Thorough due diligence on everyone involved is required because corruption legislation in North America will apply to companies operating in these jurisdictions. One of the issues is successor liability. If the company being acquired has made improper payments, the company, the officers and the directors will be liable.
If Canadian companies are looking at doing business in emerging markets, they need to be aware of legislation in the United States, the United Kingdom and any other jurisdiction where they’re doing business. Domestic firms could be prosecuted under the Foreign Corrupt Practices Act (FCPA) if they have a U.S. bank account, have an American-based officer or director, or are listed on U.S. stock exchanges — there are currently more than 200 inter-listed companies. And Canadian companies with an office in the U.K. could be subject to its Bribery Act.
The FCPA’s definition of a bribe is quite wide-ranging. It could include not only cash, but also discounts, gifts, entertainment, drinks, meals, transportation, lodging, and promise of future employment. Foreign officials cannot be bribed, which includes not only government officials, but those employed by the state or state-owned enterprises.
The standards are now higher and there is much more active enforcement of these laws. “There’s much greater international cooperation, particularly between those two major jurisdictions,” says Eprile. The U.K.’s Serious Fraud Office (SFO) has worked together with the Department of Justice (DoJ) as well as the Securities and Exchange Commission (SEC) in the United States on numerous occasions.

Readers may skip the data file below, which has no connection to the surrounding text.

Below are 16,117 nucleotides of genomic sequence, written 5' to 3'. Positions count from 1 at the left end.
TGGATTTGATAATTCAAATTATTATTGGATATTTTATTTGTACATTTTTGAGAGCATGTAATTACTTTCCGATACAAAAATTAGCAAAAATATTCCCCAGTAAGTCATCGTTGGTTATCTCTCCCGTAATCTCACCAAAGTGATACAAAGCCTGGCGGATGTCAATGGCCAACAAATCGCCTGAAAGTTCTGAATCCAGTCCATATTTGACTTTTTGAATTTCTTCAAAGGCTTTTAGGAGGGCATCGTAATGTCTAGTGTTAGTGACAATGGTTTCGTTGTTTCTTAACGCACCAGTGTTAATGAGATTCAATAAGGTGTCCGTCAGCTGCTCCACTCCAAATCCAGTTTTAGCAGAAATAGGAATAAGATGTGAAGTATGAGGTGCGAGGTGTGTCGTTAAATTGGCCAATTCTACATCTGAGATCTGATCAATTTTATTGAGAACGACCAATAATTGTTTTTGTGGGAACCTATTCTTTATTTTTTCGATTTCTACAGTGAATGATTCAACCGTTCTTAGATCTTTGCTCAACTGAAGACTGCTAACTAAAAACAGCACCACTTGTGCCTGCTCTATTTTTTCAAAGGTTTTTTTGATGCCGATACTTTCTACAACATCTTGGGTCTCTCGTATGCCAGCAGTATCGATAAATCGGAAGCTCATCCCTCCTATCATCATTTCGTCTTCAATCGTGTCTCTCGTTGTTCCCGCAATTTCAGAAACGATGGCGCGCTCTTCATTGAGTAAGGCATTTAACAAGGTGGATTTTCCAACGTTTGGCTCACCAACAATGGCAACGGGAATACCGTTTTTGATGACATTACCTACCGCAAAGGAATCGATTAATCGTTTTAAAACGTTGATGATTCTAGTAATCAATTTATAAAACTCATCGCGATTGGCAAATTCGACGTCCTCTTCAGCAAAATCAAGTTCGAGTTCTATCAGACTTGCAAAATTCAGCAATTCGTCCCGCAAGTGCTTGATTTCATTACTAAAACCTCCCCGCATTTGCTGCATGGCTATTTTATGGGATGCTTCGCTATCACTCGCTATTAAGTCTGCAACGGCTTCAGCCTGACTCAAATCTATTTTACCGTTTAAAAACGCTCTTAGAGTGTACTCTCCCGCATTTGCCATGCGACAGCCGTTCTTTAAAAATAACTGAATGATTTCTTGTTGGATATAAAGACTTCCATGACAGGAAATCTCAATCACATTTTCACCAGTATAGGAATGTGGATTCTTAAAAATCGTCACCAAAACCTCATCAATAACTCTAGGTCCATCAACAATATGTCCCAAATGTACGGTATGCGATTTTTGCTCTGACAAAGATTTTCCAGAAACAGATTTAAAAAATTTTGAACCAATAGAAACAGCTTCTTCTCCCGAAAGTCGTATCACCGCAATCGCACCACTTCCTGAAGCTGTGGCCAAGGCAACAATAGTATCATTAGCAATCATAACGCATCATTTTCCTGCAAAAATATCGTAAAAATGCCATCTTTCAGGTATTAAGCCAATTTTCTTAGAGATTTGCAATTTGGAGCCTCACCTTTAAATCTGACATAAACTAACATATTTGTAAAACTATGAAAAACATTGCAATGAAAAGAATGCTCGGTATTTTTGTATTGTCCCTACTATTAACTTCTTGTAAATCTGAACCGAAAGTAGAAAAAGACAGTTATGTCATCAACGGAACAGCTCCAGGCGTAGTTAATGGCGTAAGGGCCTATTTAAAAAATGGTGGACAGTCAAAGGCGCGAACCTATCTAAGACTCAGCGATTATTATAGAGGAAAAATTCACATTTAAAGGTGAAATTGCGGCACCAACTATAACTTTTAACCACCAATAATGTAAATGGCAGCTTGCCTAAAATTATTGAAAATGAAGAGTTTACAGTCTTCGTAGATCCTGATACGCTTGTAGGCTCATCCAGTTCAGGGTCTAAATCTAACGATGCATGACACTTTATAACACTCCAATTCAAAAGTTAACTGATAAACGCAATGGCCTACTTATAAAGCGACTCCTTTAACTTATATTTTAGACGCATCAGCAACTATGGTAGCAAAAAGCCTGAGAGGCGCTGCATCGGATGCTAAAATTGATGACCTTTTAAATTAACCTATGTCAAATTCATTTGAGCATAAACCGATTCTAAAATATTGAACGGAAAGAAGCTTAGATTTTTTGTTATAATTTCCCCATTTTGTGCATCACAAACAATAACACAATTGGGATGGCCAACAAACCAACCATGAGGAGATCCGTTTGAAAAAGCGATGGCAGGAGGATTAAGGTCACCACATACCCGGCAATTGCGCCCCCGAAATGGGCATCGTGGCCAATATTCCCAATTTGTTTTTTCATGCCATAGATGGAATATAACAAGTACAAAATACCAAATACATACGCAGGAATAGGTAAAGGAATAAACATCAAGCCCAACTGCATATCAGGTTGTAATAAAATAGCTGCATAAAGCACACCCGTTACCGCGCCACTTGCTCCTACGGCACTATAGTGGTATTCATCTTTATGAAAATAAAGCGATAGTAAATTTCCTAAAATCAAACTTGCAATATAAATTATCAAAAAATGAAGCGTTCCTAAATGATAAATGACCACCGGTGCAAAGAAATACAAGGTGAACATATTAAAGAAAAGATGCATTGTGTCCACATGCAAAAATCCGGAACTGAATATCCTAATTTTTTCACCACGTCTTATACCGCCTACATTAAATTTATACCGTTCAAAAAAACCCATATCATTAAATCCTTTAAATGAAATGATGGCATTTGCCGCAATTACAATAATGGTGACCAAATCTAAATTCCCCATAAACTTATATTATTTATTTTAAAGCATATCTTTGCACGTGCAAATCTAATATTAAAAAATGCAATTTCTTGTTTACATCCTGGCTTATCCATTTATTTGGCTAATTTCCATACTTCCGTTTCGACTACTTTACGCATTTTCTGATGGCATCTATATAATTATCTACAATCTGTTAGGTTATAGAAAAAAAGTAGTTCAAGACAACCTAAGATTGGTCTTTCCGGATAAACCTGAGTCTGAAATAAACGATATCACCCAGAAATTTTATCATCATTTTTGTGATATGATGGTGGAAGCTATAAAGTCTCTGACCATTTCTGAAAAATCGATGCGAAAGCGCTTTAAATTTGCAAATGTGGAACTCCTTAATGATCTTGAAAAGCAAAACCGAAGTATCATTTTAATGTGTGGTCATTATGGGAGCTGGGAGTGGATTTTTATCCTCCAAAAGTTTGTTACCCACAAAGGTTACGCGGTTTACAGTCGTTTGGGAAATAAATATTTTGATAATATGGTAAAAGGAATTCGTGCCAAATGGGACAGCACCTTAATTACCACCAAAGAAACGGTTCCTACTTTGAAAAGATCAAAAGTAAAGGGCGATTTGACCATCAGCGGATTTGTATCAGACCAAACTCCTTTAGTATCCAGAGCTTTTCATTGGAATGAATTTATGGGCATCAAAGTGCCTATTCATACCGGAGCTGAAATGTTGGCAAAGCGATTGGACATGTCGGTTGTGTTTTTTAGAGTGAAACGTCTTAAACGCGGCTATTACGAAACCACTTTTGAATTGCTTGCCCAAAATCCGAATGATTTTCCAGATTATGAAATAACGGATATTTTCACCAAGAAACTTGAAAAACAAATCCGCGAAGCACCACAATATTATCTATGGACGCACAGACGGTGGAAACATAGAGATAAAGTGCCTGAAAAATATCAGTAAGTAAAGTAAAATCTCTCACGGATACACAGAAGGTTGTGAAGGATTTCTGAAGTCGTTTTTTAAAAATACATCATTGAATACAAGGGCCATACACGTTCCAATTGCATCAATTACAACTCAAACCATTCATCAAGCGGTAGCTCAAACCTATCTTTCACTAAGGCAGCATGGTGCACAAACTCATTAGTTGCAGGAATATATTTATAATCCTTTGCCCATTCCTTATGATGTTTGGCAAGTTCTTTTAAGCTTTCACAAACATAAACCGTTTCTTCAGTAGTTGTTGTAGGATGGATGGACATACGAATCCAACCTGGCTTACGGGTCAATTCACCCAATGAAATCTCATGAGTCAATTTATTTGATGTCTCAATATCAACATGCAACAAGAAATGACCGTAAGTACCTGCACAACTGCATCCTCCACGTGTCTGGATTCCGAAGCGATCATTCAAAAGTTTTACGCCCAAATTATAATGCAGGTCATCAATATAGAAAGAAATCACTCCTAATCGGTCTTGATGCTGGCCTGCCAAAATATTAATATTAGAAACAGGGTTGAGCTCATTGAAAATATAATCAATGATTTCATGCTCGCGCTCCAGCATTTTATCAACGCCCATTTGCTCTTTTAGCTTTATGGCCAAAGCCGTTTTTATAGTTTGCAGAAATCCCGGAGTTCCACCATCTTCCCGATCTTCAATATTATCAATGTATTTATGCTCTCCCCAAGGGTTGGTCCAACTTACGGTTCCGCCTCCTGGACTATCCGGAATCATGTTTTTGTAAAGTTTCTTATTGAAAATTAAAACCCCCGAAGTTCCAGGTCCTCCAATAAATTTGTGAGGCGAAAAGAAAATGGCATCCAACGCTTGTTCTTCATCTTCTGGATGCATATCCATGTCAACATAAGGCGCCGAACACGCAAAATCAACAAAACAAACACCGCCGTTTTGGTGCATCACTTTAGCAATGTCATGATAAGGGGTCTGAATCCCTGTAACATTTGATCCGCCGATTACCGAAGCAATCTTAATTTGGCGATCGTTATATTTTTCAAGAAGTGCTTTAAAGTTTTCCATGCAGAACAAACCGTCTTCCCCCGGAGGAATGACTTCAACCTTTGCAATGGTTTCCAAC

In one such case of cross-Atlantic cooperation, a pharmaceutical company paid a US$70 million settlement to the DoJ and SEC over allegations that it made improper payments to doctors in Europe. It also resolved kickbacks paid to the former Iraqi government under the United Nations Oil for Food Program. The same company also paid £4.83 million to the SFO in a related investigation.
Even if there aren’t any issues, you must ensure that the employees and any of the other parties you are working with understand your compliance policies and procedures. Then monitoring must be done so if there are any issues, they can be taken care of right away.
A technology company recently reached a US$10 million settlement with the SEC over alleged bribes to government officials in South Korea and China. The SEC claimed that the company’s subsidiaries lacked sufficient internal controls designed to prevent or detect violations despite having FCPA-compliant corporate policies prohibiting bribery.
Enforcement can also take a number of different shapes. For instance, companies could enter into a deferred prosecution action (DPA). They may pay a smaller penalty in exchange for enhancing their anti-corruption policies and controls and avoid prosecution.
Accountability is also growing outside of regulatory regimes. The rise of social media (Twitter, Facebook and YouTube) is increasing the speed at which information on company actions is moving. Companies must be mindful of what their actions are and what the public might see them as.
Any company wanting to do business in an emerging market should have access to qualified advisors to gain appreciation of the cultural variables. While what may not be appropriate in our society may be normal in theirs, it doesn’t mean what they do is wrong or immoral or wouldn’t pass the scrutiny of a third-party observer.
“Boards need to do their due diligence,” Beatty recommends. “But I think they’d be well advised to have somebody close to the decision who actually had experience in one or more of these countries.”
Following the briefing, the panel of speakers participated in a Strategy Talks podcast called Beyond the Boardroom: Emerging Markets — What Directors Need to Know. For more information, please listen to the recording or read the transcript.